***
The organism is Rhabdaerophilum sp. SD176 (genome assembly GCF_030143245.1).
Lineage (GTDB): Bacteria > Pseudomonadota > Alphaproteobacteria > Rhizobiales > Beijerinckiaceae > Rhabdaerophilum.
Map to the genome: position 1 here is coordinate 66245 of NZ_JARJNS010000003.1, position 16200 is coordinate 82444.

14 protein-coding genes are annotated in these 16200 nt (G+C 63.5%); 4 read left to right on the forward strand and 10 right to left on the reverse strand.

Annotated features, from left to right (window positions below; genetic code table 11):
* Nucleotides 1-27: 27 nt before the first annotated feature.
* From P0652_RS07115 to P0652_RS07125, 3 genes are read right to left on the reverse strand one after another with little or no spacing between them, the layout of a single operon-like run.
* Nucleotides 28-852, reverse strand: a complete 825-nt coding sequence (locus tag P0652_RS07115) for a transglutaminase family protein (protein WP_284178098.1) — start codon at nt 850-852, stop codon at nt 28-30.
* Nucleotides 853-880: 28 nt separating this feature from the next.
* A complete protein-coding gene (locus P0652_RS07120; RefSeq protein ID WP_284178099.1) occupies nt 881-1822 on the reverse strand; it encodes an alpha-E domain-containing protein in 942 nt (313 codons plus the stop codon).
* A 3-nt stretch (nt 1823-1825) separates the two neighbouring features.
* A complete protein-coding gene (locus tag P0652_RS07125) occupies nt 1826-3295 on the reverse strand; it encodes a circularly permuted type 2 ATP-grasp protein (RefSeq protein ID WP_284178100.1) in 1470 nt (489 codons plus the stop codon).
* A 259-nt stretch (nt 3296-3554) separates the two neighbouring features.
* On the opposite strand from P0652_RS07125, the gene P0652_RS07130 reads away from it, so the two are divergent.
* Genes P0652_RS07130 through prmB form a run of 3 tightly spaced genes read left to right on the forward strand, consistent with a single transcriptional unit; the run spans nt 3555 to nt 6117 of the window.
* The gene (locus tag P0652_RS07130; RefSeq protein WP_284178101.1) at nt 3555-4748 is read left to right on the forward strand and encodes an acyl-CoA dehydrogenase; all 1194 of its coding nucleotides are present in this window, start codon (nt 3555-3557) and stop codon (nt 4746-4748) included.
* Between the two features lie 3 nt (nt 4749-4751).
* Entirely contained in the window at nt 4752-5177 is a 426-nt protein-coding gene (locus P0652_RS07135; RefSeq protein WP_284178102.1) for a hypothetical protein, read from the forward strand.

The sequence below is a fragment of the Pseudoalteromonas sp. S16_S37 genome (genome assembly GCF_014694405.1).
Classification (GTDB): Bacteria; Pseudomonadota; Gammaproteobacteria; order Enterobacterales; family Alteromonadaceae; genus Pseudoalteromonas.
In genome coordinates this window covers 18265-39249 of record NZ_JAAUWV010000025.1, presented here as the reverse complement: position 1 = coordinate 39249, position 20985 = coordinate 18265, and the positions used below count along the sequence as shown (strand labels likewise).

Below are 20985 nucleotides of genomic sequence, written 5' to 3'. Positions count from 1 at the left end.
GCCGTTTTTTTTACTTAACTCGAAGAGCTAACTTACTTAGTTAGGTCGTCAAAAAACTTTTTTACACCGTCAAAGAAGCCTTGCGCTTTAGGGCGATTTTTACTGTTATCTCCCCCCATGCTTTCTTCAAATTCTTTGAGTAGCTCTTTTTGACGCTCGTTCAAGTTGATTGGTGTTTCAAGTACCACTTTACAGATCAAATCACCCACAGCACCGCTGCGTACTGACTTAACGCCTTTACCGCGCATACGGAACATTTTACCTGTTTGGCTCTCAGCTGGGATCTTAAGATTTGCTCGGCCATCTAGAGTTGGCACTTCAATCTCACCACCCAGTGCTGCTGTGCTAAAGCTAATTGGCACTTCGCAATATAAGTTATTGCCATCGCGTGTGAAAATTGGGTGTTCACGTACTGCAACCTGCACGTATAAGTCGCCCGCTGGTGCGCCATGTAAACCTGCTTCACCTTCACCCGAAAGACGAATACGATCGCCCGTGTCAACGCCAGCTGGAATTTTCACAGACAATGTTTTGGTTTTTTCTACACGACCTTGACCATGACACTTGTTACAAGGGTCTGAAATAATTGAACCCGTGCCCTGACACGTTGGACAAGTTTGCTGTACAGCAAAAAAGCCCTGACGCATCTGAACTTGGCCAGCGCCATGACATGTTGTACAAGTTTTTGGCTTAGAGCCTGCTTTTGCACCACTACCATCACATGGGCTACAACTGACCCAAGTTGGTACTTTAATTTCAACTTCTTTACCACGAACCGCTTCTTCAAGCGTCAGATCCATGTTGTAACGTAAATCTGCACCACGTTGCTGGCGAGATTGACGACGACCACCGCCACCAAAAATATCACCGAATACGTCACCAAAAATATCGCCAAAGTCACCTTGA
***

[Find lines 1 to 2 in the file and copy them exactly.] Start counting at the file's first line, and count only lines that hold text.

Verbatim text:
The organism is Rhabdaerophilum sp. SD176 (genome assembly GCF_030143245.1).
Lineage (GTDB): Bacteria > Pseudomonadota > Alphaproteobacteria > Rhizobiales > Beijerinckiaceae > Rhabdaerophilum.